Since effective access to health care for all is one of the priorities of our Organisation’s strategy for social cohesion, it was natural that the Council of Europe would play its part when our partner organisations, the OSCE/HCNM and the EU/EUMC, suggested that we conduct the project “Roma women and access to public health care”, the results of which will be presented in the course of this conference. This project co-ordinates the action and expertise of three international organisations, recognised for their work in the field of human rights protection for the Roma communities in Europe and in the fight against racism and social exclusion. The project has received essential input from the ECRI, (which drafted the general policy recommendation on the fight against racism and intolerance towards Roma) and from the European Health Committee (which drew up the Recommendation on the adaptation of health care services to the demand for health care and heath care services of people in marginal situations).

The report that Ms Pomykala will present illustrates the harsh reality faced by Roma women, who are traditionally responsible for their families’ well-being, and who often neglect their own health. At this point, I should like to thank the representatives of the 15 countries visited by the consultants for their co-operation, which made it possible to achieve a report which contains reliable data and which provides examples of good practice that have already proved their worth. In addition, the report recommends a range of specific measures which touch on key areas: legislative, administrative, standard-setting and awareness-raising issues (particularly with the aim of changing Roma men’s attitudes towards the emancipation of their womenfolk).

Needless to say, any policy that fails to take account of its target group’s specific features is doomed to failure. For this reason, I am particularly pleased to announce that one of the tangible achievements of the project “Roma women and access to public health care” has been to give a voice to Roma women, by enabling them to assert their wish to claim their role as actors for change on the national and international stage. Indeed, the International Network of Roma Women, now supported by the Council of Europe, emerged as a self-evident concept in the course of this project. Apart from championing the rights of Roma women, the network aims to establish bonds of solidarity with national and international organisations of non-Roma women, since, in the final analysis, issues such as access to health care, education or the fight against discrimination are priority issues for all women, irrespective of their nationality, belief system and ethnic or social origin.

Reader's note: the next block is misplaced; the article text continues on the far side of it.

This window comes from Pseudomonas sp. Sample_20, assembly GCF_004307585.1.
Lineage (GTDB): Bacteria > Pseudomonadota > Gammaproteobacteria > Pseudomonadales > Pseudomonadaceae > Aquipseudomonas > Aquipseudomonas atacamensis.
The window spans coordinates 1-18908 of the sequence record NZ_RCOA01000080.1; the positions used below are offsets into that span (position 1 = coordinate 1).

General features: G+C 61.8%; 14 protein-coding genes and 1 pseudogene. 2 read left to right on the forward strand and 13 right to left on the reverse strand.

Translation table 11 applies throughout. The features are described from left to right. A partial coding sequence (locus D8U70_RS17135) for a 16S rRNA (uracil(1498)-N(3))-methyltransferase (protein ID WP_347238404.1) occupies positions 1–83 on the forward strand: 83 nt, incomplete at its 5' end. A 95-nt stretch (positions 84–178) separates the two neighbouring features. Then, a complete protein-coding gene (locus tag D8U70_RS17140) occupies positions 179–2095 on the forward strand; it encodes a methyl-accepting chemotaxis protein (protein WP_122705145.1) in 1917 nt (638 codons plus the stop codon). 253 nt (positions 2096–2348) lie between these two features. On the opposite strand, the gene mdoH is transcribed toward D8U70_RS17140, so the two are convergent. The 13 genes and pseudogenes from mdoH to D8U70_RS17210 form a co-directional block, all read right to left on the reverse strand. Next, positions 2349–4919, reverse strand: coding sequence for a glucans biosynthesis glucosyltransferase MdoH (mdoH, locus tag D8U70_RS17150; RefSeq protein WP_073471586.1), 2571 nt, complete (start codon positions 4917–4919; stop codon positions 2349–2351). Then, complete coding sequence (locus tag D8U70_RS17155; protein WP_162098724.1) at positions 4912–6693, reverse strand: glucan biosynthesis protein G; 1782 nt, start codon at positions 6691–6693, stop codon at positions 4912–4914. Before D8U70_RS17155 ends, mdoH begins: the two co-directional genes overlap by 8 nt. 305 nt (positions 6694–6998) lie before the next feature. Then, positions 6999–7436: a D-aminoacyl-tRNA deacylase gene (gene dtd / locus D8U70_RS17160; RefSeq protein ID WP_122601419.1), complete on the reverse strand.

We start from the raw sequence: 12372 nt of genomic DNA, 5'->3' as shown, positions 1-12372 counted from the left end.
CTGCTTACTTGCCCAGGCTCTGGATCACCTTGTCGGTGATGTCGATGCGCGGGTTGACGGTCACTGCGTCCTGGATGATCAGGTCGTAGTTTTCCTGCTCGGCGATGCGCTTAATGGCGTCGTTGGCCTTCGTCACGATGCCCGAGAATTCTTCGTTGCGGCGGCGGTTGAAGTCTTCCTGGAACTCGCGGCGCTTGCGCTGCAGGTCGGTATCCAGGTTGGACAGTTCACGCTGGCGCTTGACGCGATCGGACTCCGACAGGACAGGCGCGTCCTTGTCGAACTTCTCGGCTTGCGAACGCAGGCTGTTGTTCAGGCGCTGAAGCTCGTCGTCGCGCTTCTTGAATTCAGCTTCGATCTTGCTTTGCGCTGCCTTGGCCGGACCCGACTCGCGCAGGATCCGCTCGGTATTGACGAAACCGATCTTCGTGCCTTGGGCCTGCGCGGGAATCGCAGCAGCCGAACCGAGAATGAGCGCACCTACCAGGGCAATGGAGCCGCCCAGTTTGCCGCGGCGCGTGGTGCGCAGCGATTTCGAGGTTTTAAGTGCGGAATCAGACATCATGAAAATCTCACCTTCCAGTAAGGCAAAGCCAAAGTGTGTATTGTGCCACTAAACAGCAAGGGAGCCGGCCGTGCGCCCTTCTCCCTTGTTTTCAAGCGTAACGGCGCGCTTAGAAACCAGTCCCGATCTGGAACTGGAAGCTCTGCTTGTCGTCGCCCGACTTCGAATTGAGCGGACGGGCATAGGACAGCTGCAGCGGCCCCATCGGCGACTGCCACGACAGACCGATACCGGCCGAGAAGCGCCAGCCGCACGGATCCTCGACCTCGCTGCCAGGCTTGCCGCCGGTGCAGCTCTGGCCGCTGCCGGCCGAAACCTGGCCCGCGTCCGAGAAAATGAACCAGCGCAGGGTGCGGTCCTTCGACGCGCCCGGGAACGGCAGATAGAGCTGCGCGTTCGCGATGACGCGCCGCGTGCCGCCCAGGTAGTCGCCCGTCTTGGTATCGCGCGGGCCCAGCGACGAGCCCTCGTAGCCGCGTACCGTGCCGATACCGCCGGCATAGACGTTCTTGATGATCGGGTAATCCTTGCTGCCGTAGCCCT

The Network is represented at this conference by Ms Soraya Post, who will speak to us about the role of Roma women within their communities and who will, I am convinced, play an extremely active role in our discussions and in the subsequent activities.

The efforts being made by the Council of Europe to ensure the creation of a representative body for Roma at European level are part of the same overall task. This would be a forum within which the Roma could express their needs, expectations and priorities. Our aim would be to see such a form establish a special relationship with the Council of Europe, which would enable it to influence decisions taken at international level. Similar relationships could be developed between the forum and other organisations such as the EU, the OSCE and the UN agencies. This initiative originated in a proposal submitted to the Council of Europe Parliamentary Assembly in 2001 by Ms Halonen, President of Finland. A Franco-Finnish proposal is currently on the table at the Committee of Ministers.

Finally, you will be asked to consider the question of trafficking in human beings, during the session on reproductive health. Trafficking is in fact a crime, in which women and children in our European societies are the victims. The fight against this serious assault on human dignity is currently one of Council of Europe’s priorities, and we hope soon to be able to lean on a new instrument: a European Convention against trafficking in human beings, which, through its Europe-wide scale and its emphasis on victim protection, will complement the work being carried out by other international organisations in this field. Drafting of this convention is due to begin next week.
Ladies and Gentlemen,

In my remarks today, I have tried to address two important questions: to identify the challenges that we wish to tackle, and to describe the tools at our disposal for doing this, as well as the action already undertaken.

However, I cannot end my speech without seeking to reply to one last question:

What follow-up will be given to this conference?

Here, I’m afraid I cannot answer, since the follow-up will very much depend on you.

The conference programme has been designed to enable you to discuss the complex nature of access to health care for Roma women in its entirety. Our aim is that the outcome of your discussions will form the basis for developing genuine political action that will enable Roma women and their families to exercise their fundamental social rights in an efficient and effective manner.